In a natural environment, microbes compete with each other for survival. They not only produce antibiotics to kill other bacteria, but also genetically mutate to protect themselves from the antibiotics produced by other bacteria. That means the presence of an antibacterial resistance (AMR) gene in microbes is ancient and is not a new development. Surely, though, through inappropriate use of antibiotics in animal production and in human medicine, we have disturbed the balance in the microbiological environment and have triggered the AMR gene in various bacteria. Superbugs – microbes with potent AMR activity – have emerged and put human health at risk.
Recently, many global food and restaurant chains have opted to use animal products raised without antibiotics (RWA).
Why are antibiotics needed for poultry?
In intensive poultry farming, the birds undergo tremendous amounts of stress. The stress results in elevated blood levels of the hormone cortisol, which subsequently supresses the bird’s feed intake and growth. Stress also compromises a bird’s immune system, making it susceptible to infectious diseases. The triggered immunological processes utilize nutrients like energy and protein to fight the infection. When a bird is under stress and reducing its feed intake, these nutrients are not sufficiently available to the bird, resulting in reduced performance.
The Role of nutrition in RWA production
Poultry nutrition has an important role to play in RWA production. The feed ingredients used in RWA diets should be of good quality and also be highly digestible. The protein level should be carefully adjusted in the diets so the undigested or unabsorbed protein does not end up in caeca. In caeca, bad bacteria can utilize the undigested nutrients to thrive in the gut. Nutrition in RWA production should be optimized to improve a bird’s gut health and the local immune system.
Several feed supplements, known as alternative growth promoters (AGP), have been incorporated to replace antibiotics. Some of these are outlined below.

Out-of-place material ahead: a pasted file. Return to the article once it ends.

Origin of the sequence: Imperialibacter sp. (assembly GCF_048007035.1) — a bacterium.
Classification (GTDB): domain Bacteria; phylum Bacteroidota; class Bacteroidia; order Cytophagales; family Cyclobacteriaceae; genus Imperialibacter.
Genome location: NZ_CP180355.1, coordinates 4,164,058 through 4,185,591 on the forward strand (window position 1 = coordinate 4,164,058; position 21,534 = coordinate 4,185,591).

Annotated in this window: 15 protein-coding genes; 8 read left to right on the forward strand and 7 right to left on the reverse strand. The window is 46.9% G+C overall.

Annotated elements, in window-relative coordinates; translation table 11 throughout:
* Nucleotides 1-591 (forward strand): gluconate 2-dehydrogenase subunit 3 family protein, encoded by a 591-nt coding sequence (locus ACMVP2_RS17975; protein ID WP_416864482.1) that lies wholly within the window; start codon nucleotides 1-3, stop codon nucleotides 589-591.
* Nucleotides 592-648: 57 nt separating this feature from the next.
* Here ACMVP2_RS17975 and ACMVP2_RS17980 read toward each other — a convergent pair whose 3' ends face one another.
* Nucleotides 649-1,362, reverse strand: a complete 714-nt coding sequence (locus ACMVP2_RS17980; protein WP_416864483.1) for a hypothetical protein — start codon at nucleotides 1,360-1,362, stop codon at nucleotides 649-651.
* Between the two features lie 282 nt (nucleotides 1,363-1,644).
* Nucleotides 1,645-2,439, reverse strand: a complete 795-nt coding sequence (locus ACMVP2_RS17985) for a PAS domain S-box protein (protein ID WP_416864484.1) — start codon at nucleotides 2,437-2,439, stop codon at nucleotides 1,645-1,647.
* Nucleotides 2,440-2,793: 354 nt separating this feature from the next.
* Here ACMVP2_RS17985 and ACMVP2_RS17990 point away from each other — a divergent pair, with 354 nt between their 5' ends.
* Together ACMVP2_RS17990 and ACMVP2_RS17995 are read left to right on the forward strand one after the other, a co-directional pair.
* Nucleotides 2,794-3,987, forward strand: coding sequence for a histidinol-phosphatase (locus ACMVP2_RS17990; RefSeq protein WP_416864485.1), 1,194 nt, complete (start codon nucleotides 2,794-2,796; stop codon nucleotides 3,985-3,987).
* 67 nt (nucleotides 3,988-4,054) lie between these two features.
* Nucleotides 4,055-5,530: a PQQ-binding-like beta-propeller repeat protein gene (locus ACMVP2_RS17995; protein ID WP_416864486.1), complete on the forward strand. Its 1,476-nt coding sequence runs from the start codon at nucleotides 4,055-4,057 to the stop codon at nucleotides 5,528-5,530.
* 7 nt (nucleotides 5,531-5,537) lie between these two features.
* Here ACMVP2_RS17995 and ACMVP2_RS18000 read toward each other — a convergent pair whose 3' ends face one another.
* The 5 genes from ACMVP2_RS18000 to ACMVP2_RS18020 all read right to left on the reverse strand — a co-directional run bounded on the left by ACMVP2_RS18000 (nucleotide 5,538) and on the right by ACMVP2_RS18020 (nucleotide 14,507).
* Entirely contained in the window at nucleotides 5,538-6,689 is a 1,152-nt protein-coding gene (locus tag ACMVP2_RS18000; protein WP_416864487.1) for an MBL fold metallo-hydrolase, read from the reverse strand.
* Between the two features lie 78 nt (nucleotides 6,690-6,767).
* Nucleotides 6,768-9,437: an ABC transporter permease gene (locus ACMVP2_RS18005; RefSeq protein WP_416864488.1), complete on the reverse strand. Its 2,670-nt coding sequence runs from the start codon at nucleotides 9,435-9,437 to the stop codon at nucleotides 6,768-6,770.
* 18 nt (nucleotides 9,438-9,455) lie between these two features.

- Short-chain fatty acids (SCFA): The SCFA is a good source of energy for cell proliferation of the gut lining. Gut lining acts as the first line of defence against pathogen entry. The SCFA also lower the gut pH, which is not favourable for growth of pathogens. Butyric acid is an example of an SCFA.
- Direct-fed antimicrobials (DFM): Probiotics are DFM that can support gut-friendly microflora and help reduce pathogenic bacterial populations by way of exclusion. Examples include the Lactobacillus and Bifidobacterium species.
- Prebiotics: Prebiotics are products that assist in the proliferation of probiotics and gut-friendly microbes. Examples include yeast-based products and oligosaccharides.
- Feed acidifiers: Organic acids can be added to feed to acidify the feed pH and help control pathogen multiplication in the gut. Examples include citric and formic acids.
- Enzymes: Enzymes help in amplifying the digestibility of feed ingredients and reducing stress on the birds to handle non-nutritive factors of the ingredients. The enzymes also help in reducing the amount of undigested nutrients ending up in the lower gut. Phytases, xylanase, and proteases are all examples of enzymes.
- Essential oils: Essential oils improve digestive secretions, exhibit anti-oxidative and anti-bacterial properties and may stimulate immune response. Examples include oregano oil and thymol.
- Functional fibres: Functional fibres are the soluble component of dietary crude fibre contents, which can be made available for fermentation and utilization by the good microbes in the lower gut for a prebiotic effect. Oligosaccharides are one example of this.
- Mycotoxin binders: Mycotoxins present in poultry feed ingredients may trigger an immune response resulting in inflammation, reduced feed intake and liver damage. Proper testing of feed ingredients should be performed; if in doubt, mycotoxin binders can be added to the feed.
Chick quality and management
In addition to optimizing nutrition, chick or poultry quality at the genetic and hatchery levels is also critically important.
The management practices at the producer level must provide ideal barn conditions in terms of hygiene, water and air quality, etc. Water acidification can be applied to lower the pH of the water to control pathogens. Bird stocking density can be lowered to reduce stress. Farm biosecurity should be tight and frequent barn visits are required to detect any early health challenges.
In a nutshell, poultry production without antibiotics requires a multi-dimensional approach. For RWA production, chick quality, nutrition, and management are the critical areas to be considered for improvement.